Brown played well today despite not taking a ton of shots since the offense largely ran through Rabb. Brown showed up in clutch moments, though. He started the game by forcing a turnover and turning it into a dunk to get everyone out of their seats.
He also made some clutch free throws towards the end of the game when Arizona State was knocking on the door of pulling off what would have been a crushing loss for the Bears.
Brown's most important contribution to the game came during a crucial stretch late in the second half. Arizona State tied the game at 65 with two minutes and some change remaining. Rabb made one of two free throws to put Cal back on top by one point before he blocked a shot. Brown ran onto the loose ball and sprinted down the floor like a gazelle. The Arizona State player had no chance of stopping him and Brown made a layup to put Cal up by three.
He then made two free throws a short bit of time later to help Cal finish off the Sun Devils.
That's what was good about the performance, but what was there to not like about this game?
Lack of killer instinct
The Bears lead by 14 points about midway through the second half and I thought to myself: OK, Bears, let's finish them off. Don't let the Sun Devils back into the game. Break their will right here.
So, what happens next? Almost as soon as the thought entered my mind Stephen Domingo contests a three pointer from behind Andre Spight. That is never a good idea. Of course the three pointer went in and so did the free throw.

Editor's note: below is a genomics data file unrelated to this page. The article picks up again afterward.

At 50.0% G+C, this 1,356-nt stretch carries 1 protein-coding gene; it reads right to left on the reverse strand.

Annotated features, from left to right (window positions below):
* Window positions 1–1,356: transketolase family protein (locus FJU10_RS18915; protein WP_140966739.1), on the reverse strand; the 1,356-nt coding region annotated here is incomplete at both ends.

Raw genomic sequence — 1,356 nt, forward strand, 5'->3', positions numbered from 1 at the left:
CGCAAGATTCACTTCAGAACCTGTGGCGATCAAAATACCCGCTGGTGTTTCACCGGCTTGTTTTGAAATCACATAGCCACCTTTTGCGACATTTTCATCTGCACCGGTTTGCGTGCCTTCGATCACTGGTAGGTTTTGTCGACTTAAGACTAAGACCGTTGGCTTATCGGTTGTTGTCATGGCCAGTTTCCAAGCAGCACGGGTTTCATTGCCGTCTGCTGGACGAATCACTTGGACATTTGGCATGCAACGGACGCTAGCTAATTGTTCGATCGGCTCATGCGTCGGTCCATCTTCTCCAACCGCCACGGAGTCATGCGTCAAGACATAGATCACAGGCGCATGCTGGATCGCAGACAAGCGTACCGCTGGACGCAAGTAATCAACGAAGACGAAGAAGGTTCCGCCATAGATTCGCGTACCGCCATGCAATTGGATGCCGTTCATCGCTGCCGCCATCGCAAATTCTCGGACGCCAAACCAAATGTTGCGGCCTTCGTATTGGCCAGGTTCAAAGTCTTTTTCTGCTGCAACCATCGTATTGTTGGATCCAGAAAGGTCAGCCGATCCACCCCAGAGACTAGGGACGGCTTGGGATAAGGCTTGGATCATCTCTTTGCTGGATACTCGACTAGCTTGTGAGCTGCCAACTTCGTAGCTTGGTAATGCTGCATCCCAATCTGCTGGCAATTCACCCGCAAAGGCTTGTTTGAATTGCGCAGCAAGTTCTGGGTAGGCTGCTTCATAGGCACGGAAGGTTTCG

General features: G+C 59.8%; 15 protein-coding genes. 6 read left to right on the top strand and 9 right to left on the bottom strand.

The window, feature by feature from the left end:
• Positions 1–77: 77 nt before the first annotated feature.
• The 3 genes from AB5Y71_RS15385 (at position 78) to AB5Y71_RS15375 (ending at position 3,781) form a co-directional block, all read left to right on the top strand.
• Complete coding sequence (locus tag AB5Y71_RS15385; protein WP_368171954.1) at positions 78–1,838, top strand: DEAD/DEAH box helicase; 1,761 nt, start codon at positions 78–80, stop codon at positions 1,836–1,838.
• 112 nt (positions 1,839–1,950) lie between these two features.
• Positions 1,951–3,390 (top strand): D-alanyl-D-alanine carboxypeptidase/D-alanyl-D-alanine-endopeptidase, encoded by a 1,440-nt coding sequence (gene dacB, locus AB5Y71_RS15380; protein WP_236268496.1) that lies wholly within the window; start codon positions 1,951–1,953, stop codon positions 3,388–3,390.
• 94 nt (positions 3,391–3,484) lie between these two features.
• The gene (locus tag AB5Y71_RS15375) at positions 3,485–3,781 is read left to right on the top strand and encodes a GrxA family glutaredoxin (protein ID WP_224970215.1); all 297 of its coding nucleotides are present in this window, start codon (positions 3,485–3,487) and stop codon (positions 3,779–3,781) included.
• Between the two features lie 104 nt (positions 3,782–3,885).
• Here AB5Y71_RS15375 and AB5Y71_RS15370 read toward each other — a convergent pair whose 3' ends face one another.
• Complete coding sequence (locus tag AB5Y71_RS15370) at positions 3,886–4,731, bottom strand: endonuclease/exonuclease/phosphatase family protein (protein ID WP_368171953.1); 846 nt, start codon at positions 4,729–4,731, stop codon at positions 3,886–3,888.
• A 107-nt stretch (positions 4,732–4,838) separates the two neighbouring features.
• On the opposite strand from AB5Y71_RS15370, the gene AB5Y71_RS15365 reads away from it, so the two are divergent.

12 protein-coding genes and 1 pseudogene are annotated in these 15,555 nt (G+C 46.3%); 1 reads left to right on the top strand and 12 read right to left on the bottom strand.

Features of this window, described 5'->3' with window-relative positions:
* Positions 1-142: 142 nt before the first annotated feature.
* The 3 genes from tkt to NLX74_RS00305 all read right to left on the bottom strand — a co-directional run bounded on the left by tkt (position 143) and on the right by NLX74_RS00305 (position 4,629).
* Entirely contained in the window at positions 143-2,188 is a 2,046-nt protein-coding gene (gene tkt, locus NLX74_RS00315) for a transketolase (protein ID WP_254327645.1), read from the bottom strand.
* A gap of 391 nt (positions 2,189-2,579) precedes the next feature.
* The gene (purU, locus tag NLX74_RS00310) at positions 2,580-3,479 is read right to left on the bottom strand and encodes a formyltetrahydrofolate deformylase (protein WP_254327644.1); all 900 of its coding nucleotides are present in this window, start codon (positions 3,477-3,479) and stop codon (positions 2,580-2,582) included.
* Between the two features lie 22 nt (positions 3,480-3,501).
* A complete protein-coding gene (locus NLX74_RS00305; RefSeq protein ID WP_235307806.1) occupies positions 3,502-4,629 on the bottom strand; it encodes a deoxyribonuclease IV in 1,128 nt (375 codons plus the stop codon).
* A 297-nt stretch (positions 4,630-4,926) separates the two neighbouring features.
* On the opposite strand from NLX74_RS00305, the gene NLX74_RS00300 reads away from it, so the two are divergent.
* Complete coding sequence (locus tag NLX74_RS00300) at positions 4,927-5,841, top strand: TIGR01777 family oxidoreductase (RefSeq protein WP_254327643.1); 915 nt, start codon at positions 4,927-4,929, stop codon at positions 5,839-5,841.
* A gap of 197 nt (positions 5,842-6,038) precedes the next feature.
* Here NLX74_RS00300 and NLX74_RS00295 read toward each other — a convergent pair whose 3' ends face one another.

At that point Cal held the lead 54-44. We're still in a good spot with a ten point lead, right? Of course we are. Just don't let Arizona State seize complete control of the momentum and the Bears will be fine, right?
Rabb turned it over after Spight's free throw, but Arizona State missed the shot. Then Brown committed an offensive foul.
Kodi Justice turned that turnover into a three point basket for Arizona State making it a 54-47 Bears lead. Jordan Matthews then made a clutch three pointer to momentarily stop the bleeding. Cal leads 57-47.
Then it was Savon Goodman's turn to commit an offensive foul before Jaylen Brown made a mid-range jumper to put Cal up by 12.
Crisis averted, right?
Brown's jumper came with 10:55 remaining in the second half to put Cal up 59-47. Remember that time on the clock.
At 4:39 remaining in the game Holder made a jumper to pull within one at 62-61. Jabari Bird responed with a jumper of his own to put Cal up by four with 4:06 left in the game.
That was Cal's first made field goal since 10:55 when Brown made a jumper. Cal went six minutes without making a field goal. Thankfully, Arizona State could not take full advantage of it and take the lead. If Cal had fallen behind at any point that might have put too much pressure on the team to avoid extending the losing streak.
If Cal can find a way to make a few buckets during that six minute stretch then the game is not nearly as nail-biting down the stretch as it was. The Bears have to find a way to get some easy buckets on the offensive end.
Another instance of not closing the game out strong was when Cal had a 69-65 lead with 54 seconds left. Off the inbounds play Gerry Blakes missed a three-pointer. Rabb could not pull down the rebound and Blakes made the Bears pay on his second look from distance.